Want to get through to the hard-to-reach millennial male? Thrillist Media Group thinks it knows the formula. The digital publisher announced the creation of The CoLab, its own in-house agency that will work with brands to create native activations and content.
"We wanted to have one cohesive group that distills best practices to the different areas of the business," Thrillist Media Group vp Paul Josephsen explained. "What we found from our advertising clients is that by sharing understanding around our market reach, what we know about frequency needs and the impact of media exposure, we can create a positive experience for brand partners."
Thrillist Media Group—whose publications include Thrillist, Supercompressor and Jack Threads—reach more than 15 million readers a month globally. The company says it has created a $100 million commerce business by finding products that will resonate with its mostly male millennial audience and crafting editorial that will highlight those products without nagging its readers. Its move to create an in-house agency echoes a growing trend in the industry: More digital media companies are opening up internal shops to handle the demand for branded content.
To be fair, Josephsen admits that the company has already been doing this work for its clients on a case-by-case basis. But after more than 10 years in the industry, it feels that it has developed a "science" on how a native campaign resonates with its readers and wants to open up the process to more partners. In 2014, about 85 percent of Thrillist's branded content did better than average (for the category the pieces were posted in) when it came to generating purchase intent. The content created by The CoLab will either live on Thrillist Media Group properties or be associated with Thrillist Media Group-branded events.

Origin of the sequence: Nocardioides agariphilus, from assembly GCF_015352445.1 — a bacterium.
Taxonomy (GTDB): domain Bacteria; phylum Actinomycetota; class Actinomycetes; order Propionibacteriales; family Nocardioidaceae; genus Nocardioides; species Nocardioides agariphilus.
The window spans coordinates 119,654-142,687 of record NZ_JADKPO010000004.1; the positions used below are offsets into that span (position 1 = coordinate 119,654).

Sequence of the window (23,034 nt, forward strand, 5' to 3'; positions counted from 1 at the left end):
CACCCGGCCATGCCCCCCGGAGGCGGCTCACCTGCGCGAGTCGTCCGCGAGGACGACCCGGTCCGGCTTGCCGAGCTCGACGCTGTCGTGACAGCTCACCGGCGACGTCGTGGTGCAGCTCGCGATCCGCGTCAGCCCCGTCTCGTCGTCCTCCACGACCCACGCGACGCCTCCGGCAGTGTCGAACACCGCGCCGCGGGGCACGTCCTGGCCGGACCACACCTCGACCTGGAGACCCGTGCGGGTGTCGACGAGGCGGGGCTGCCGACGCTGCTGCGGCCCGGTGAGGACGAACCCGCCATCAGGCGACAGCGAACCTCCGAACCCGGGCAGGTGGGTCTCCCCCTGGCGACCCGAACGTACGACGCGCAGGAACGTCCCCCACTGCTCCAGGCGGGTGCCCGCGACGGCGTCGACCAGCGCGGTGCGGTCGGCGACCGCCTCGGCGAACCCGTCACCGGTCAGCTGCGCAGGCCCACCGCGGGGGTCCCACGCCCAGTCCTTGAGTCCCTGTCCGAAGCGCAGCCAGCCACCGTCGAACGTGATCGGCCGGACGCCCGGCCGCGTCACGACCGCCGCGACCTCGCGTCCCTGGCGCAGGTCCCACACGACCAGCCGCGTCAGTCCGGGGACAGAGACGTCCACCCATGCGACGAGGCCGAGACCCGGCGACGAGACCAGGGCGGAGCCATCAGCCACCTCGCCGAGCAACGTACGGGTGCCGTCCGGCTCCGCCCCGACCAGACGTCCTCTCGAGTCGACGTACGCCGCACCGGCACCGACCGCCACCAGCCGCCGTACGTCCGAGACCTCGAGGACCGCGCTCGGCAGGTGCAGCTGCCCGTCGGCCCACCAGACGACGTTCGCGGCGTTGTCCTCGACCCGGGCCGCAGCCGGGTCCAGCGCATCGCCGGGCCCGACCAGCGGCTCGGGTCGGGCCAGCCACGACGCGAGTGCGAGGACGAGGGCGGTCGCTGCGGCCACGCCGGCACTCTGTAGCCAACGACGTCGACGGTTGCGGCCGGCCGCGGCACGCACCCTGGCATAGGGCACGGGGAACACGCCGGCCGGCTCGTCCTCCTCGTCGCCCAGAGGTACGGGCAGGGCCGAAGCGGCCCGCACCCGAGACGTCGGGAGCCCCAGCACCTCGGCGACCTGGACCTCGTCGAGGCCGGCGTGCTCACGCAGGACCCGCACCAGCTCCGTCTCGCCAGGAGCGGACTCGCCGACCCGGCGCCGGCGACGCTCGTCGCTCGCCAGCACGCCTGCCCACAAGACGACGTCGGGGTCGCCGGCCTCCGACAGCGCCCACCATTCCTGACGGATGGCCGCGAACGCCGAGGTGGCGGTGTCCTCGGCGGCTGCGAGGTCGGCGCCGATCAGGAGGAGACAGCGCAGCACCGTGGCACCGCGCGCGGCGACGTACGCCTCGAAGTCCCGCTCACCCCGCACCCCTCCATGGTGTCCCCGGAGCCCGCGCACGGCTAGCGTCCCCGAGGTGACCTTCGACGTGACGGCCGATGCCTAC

Clients who are signed up to The CoLab include Tequila Herradura, which has done several activations with Thrillist Media Group in the past. Over the past two years, the liquor brand has activated experiential marketing during Thrillist's Cinco de Mayo Taco Takedown, participated in Art Basel program events with the publisher, and sponsored branded content in a section called The Art of Tequila. Brett Jeffreys, director of digital marketing for Brown-Forman (which owns Tequila Herradura), said it was interested in working with Thrillist because it felt that tequila was in need of a re-branding to position it as a premium alcohol to male millennials, most of whom were switching over to whiskeys. It trusted that Thrillist would have the right tone and messaging to get that point across.
"Our editors and creators are thinking with key performance indicators in mind, not just thinking about page views and impressions," Josephsen said. "We have research teams that are thinking about page views and impressions. All these things are driving the creative process."